Trumpism might represent an era in which the liberal claims of Western democracies come to a dead-end and this victory is a complete earthquake for U.S. elites
In the U.S., the media support, the votes of minorities and more importantly the efforts of liberal elites in Washington fell short of making Hillary Clinton the next president. Donald Trump has become the 45th president of the U.S. by retaining the majority of Republicans both in the senate and the House of Representatives.
While congratulating Trump, Clinton expressed her concerns: "We have seen that our nation is more deeply divided than we thought … We don't just respect that. We cherish it. It also enshrines the rule of law; the principle we are all equal in rights and dignity; freedom of worship and expression. We respect and cherish these values, too, and we must defend them," she said in her concession speech. President Barack Obama , who is preparing to pass the torch to Trump, also called on the people not to give way to despair. Such concerns are not without reason. The opponents to Trump, particularly the young, organized protests in cities such as Washington, D.C., Oakland, Orlando, Los Angeles, Boston and New York carrying placards that read, "He's not my president."
We will keep talking about the crisis and divisions in U.S. democracy and the phenomenon of Trumpism for a long while.
However, the fact they were hiding from the world was evident. Trump articulated the "anti-system" feelings of white Americans that have grown since the economic crisis in 2008. He combined some economic expectations with the argument that institutions and politicians have degenerated. However, media and poll firms could not see the winds of change. Or maybe they did not want to see it.
They were either alienated from society to such a degree that they could not even see the division and white anger in the U.S., or they concealed that fact on purpose by endorsing Clinton with the aim of stopping the wave that brought Trump forward. In this sense, Trump's victory is not a surprise for U.S. society. But it is a complete earthquake for U.S. elites. So, what awaits the world in political and economic terms during Trump's presidency?
Trump's essential concern is to prioritize some specific economic interests and to renegotiate the trade agreements with the Asia Pacific region and Europe within this scope. In my opinion, the Washington elites' efforts to rein Trump will be the least effective in the economy.
The protectionist economic tendencies that will be led by the U.S. are likely to have profound effects on the world. Consequently, Trump might start a new wave of nationalism based on economic grounds. This movement, which might be called Trumpism, may not only bring macro changes in finance but also transform the global political role of the U.S. that changed with the end of the Cold War and the Sept. 11 attacks.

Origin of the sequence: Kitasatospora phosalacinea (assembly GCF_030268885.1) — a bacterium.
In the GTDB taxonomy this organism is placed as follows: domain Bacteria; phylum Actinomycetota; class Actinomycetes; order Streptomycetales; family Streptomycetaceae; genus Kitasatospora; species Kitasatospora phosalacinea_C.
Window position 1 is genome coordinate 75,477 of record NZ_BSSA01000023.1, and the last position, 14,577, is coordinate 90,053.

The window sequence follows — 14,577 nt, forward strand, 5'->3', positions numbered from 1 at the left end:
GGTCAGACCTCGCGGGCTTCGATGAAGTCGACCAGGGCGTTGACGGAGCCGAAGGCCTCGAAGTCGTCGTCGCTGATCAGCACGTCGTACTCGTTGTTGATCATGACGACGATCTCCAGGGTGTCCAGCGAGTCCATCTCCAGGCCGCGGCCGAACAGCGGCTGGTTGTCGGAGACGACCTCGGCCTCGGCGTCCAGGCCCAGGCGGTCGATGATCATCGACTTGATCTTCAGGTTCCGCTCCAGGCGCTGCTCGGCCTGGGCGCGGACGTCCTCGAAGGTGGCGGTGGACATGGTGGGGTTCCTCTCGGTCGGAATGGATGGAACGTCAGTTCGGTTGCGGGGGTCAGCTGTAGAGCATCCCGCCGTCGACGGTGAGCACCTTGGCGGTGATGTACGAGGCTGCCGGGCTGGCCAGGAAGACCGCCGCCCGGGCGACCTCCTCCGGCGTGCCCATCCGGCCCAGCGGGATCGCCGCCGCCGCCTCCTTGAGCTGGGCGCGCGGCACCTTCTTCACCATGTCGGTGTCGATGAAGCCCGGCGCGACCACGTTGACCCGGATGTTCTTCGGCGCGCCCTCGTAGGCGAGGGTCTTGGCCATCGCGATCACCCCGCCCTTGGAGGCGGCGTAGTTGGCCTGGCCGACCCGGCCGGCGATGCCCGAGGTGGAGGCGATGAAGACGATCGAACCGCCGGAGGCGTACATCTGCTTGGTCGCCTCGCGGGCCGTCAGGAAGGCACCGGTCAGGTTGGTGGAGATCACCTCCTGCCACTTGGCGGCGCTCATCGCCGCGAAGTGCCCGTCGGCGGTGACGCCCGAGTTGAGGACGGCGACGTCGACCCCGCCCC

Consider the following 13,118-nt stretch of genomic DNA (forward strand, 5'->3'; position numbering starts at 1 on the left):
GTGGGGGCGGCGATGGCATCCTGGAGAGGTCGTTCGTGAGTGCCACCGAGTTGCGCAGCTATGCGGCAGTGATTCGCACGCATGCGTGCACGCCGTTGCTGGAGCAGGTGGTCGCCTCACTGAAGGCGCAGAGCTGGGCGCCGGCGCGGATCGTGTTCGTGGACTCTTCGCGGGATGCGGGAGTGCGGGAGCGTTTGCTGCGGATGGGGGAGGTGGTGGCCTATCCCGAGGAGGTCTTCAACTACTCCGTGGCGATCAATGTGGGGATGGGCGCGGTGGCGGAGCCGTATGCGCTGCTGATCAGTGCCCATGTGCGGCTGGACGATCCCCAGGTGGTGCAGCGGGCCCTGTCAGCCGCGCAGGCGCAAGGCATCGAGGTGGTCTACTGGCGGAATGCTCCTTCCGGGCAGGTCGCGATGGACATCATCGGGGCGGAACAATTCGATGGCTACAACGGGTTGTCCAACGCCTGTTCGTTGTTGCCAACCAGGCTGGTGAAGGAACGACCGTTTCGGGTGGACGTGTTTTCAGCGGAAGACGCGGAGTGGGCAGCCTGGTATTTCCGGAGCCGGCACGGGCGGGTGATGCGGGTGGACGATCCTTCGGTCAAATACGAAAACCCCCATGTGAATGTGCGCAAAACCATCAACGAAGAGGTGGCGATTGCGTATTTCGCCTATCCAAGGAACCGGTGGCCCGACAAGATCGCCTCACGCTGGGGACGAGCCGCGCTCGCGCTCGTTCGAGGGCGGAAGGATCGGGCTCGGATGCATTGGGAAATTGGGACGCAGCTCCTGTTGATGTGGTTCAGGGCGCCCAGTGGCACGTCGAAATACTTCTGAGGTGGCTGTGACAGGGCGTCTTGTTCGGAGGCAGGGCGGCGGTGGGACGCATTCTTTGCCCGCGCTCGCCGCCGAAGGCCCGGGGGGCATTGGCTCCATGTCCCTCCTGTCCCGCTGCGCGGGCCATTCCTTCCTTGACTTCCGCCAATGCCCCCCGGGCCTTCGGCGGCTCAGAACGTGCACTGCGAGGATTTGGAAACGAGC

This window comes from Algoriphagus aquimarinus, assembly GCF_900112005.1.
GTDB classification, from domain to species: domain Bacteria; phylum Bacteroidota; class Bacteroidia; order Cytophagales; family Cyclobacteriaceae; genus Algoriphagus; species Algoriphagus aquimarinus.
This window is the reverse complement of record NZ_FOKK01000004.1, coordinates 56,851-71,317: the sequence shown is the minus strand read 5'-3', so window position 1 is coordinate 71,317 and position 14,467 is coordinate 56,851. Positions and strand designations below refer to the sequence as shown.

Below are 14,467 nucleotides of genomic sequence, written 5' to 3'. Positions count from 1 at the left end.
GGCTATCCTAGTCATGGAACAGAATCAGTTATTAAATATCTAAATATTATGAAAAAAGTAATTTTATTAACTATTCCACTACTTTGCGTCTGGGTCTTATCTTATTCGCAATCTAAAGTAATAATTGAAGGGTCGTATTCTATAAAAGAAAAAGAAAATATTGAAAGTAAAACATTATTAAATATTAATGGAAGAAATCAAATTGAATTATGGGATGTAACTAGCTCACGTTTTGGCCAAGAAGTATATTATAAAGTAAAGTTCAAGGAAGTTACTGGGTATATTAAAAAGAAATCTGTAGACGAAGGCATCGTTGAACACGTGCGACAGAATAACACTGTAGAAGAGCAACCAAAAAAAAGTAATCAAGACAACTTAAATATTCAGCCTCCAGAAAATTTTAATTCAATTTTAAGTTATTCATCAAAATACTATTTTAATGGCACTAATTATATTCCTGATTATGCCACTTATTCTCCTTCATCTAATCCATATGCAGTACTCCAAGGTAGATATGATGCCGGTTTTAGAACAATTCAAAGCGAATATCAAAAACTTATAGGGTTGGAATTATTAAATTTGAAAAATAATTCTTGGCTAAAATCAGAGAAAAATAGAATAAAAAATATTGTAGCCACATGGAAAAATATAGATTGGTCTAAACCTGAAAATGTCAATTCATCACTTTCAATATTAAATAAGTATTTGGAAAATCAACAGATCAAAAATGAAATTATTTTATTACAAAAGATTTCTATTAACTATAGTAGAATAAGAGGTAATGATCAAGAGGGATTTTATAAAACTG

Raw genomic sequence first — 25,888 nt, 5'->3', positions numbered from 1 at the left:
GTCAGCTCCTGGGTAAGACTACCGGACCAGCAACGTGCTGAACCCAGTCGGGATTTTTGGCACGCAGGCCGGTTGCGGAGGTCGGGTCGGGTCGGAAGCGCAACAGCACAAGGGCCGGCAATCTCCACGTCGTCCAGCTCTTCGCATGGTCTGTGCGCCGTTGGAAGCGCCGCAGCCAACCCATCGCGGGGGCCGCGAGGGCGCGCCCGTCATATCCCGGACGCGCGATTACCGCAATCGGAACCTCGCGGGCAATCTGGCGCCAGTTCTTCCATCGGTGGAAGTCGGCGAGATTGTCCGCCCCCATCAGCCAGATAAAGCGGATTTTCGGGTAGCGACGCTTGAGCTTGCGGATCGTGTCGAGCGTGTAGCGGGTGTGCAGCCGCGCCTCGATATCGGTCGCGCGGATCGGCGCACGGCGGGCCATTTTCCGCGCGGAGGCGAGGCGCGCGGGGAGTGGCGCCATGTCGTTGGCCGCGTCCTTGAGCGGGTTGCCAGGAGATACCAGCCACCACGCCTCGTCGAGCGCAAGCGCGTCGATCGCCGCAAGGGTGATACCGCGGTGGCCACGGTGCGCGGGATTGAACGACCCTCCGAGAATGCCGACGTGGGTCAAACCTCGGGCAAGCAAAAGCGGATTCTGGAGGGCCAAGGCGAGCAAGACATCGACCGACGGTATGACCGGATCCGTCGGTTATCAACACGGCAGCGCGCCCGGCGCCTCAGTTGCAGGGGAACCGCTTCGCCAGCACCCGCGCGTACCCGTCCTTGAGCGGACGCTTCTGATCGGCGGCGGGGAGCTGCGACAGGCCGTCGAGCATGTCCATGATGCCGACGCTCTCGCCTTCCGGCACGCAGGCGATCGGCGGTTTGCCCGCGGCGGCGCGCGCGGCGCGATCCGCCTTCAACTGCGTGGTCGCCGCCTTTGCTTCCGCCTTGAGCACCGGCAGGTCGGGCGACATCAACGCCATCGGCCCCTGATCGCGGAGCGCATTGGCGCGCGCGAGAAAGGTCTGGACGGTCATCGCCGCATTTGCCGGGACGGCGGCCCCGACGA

By combining the statements of Republicans and Democrats on the global role of the U.S., Trump might create a new populist synthesis. In other words, by leaving the role of global military policeman, the U.S. might engage in more aggressive interventions when "narrow" national interests necessitate it. With its populist and outspoken character and its motivation to "make America great again," Trumpism might represent an era in which the liberal claims of Western democracies come to a dead-end. A phase might follow in which U.S. democracy, which was stained with the catastrophe created by Obama's policy on the Arab uprisings, will not have any moral supremacy left.
The second aspect Trump is expected to differ from his predecessors on is with regard to the relations he created with great forces and allies. China might be restricted in terms of commercial activity and on the matter of cyberattacks. Trump is required to seek new ground in competition and cooperation with Russia.
It is highly probable that the Republican elite's ideas on "the Russian threat" might contradict Trump's pragmatism. Also, Europe and Germany might have to increase their defense expenditures. NATO Secretary General Jens Stoltenberg already said that Trump is totally right in his objection that European countries spend less on common defense expenditures. The financial pressure on Europe might negatively influence the future of the European Union.
A more ambiguous period is about to start for the regional allies that were neglected during Obama's term, such as Pakistan, Saudi Arabia, Israel and Turkey.
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